Doom

The se­ries takes a chain­saw to con­ven­tion as it looks to re­de­fine the genre it helped to cre­ate

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You’ll re­mem­ber, if, like us, you grew up with Doom, the ex­cite­ment of wit­ness­ing the for­ma­tive mo­ments of death­match­ing and a step change in what could be achieved with com­puter graph­ics. If you didn’t, the like­li­hood is you’re a school hol­i­day Call of Duty ir­ri­tant, or one of those kids on YouTube who when asked to insert a car­tridge into an un­fa­mil­iar obelisk with ‘Mega Drive’ writ­ten on it ends up go­ing to A&E to have a copy of Sonic the Hedge­hog ex­tracted from their now dis­tended nos­tril. In ei­ther case, it’s okay: id Soft­ware has your back.

The leg­endary Texan com­pany is aim­ing to de­liver on what, com­ing from many stu­dios, might be con­sid­ered a neb­u­lous prom­ise: to re­store Doom’s for­mer glory with a game that ap­peals both to the chain­saw-ob­sessed, WAD-mak­ing old guard and those who’ve never dab­bled with DOS but have heard tell of myth­i­cal full-colour game man­u­als. Re­mark­ably, af­ter spend­ing a cou­ple of days with the game, it looks like id is on track with a ri­otous sin­gle­player cam­paign, a smartly bal­anced, pur­pose­ful mul­ti­player, and one of the most ac­ces­si­ble level-cre­ation tools we’ve ever laid our hands on.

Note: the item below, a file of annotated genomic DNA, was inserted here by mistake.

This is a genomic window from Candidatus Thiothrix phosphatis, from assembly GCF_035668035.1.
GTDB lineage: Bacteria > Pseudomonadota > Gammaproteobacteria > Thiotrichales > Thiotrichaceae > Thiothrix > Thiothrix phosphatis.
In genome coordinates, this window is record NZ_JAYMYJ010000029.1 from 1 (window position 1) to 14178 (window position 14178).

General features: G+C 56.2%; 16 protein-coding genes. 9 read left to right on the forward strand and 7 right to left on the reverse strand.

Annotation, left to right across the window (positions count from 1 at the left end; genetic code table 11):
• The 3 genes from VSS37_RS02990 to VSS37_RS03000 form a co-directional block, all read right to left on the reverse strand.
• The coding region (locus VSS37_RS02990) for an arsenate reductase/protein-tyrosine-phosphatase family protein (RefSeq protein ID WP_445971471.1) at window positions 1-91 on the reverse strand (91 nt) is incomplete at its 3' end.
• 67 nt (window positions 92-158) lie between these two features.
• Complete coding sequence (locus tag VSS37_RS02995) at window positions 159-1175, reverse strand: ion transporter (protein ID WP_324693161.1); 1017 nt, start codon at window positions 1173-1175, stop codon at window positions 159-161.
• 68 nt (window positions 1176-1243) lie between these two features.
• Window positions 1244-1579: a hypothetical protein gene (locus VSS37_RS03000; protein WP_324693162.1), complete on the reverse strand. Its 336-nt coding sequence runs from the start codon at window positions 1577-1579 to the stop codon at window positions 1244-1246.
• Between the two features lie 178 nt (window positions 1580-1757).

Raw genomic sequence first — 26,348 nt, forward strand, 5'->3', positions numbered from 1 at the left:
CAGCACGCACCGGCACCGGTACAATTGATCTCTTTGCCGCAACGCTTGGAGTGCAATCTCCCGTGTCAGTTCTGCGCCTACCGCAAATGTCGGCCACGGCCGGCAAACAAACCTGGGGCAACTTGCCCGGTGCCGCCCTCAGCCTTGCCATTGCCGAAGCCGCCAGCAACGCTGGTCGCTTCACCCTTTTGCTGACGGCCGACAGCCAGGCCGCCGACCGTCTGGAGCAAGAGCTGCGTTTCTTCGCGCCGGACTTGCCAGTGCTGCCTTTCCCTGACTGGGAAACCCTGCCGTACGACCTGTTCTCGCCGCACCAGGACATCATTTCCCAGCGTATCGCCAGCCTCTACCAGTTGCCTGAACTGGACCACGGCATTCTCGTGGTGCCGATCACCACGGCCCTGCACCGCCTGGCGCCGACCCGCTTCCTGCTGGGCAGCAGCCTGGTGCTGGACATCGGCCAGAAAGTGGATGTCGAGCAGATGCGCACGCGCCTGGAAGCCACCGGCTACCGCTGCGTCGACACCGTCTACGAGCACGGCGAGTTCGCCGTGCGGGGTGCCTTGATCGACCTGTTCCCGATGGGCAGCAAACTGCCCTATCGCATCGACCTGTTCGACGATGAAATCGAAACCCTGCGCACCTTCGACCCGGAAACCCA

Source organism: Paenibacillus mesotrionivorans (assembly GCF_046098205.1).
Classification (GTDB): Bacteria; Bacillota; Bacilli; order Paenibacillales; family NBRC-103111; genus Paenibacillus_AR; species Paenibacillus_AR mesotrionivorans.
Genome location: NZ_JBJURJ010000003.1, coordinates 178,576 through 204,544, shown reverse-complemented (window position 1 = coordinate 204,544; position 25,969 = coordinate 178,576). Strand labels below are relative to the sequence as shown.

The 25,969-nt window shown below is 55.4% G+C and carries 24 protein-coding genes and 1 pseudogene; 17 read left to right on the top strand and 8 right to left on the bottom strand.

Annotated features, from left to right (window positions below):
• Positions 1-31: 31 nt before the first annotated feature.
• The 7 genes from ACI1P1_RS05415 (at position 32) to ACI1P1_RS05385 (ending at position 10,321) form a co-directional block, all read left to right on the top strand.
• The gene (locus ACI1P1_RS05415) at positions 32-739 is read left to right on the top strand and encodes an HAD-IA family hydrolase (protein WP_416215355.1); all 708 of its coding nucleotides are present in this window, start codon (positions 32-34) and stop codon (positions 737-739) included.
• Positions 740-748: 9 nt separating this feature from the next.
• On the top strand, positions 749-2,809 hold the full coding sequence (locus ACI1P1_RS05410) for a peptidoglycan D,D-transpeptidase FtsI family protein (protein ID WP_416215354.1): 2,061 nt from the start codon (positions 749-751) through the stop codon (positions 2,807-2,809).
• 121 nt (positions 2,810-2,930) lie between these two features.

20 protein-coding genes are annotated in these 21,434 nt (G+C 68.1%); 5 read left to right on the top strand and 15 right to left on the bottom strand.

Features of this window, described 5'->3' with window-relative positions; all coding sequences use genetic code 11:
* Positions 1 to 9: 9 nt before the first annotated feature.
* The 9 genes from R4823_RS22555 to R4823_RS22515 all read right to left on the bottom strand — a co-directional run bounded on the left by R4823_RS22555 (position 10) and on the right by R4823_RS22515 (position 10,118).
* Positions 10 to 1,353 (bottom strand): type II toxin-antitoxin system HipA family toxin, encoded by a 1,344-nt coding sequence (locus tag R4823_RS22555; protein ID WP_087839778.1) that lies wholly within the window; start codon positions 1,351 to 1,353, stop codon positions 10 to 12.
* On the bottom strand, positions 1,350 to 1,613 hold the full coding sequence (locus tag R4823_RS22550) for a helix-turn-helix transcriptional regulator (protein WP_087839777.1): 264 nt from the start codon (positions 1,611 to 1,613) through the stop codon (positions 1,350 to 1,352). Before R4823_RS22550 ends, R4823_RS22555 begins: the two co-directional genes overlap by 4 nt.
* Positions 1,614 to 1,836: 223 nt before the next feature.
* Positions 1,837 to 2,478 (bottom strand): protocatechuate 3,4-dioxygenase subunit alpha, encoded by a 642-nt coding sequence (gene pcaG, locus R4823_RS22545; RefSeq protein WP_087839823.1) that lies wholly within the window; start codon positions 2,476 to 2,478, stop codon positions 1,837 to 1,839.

But ir­re­spec­tive of the length of your Doom ser­vice record, this fourth ver­sion of the game feels im­me­di­ately con­fronta­tional. Where the most prom­i­nent on­line shoot­ers have evolved to re­ward whichever player spots their quarry first, and prof­fer ad­van­tages to those who have a fetishis­tic in­ter­est in a glut of scope

was re­leased in 1993 and has served as a high-wa­ter mark for de­vel­op­ers ever since. The se­ries flirted with hor­ror in

but is now re­turn­ing to its fast­mov­ing roots.

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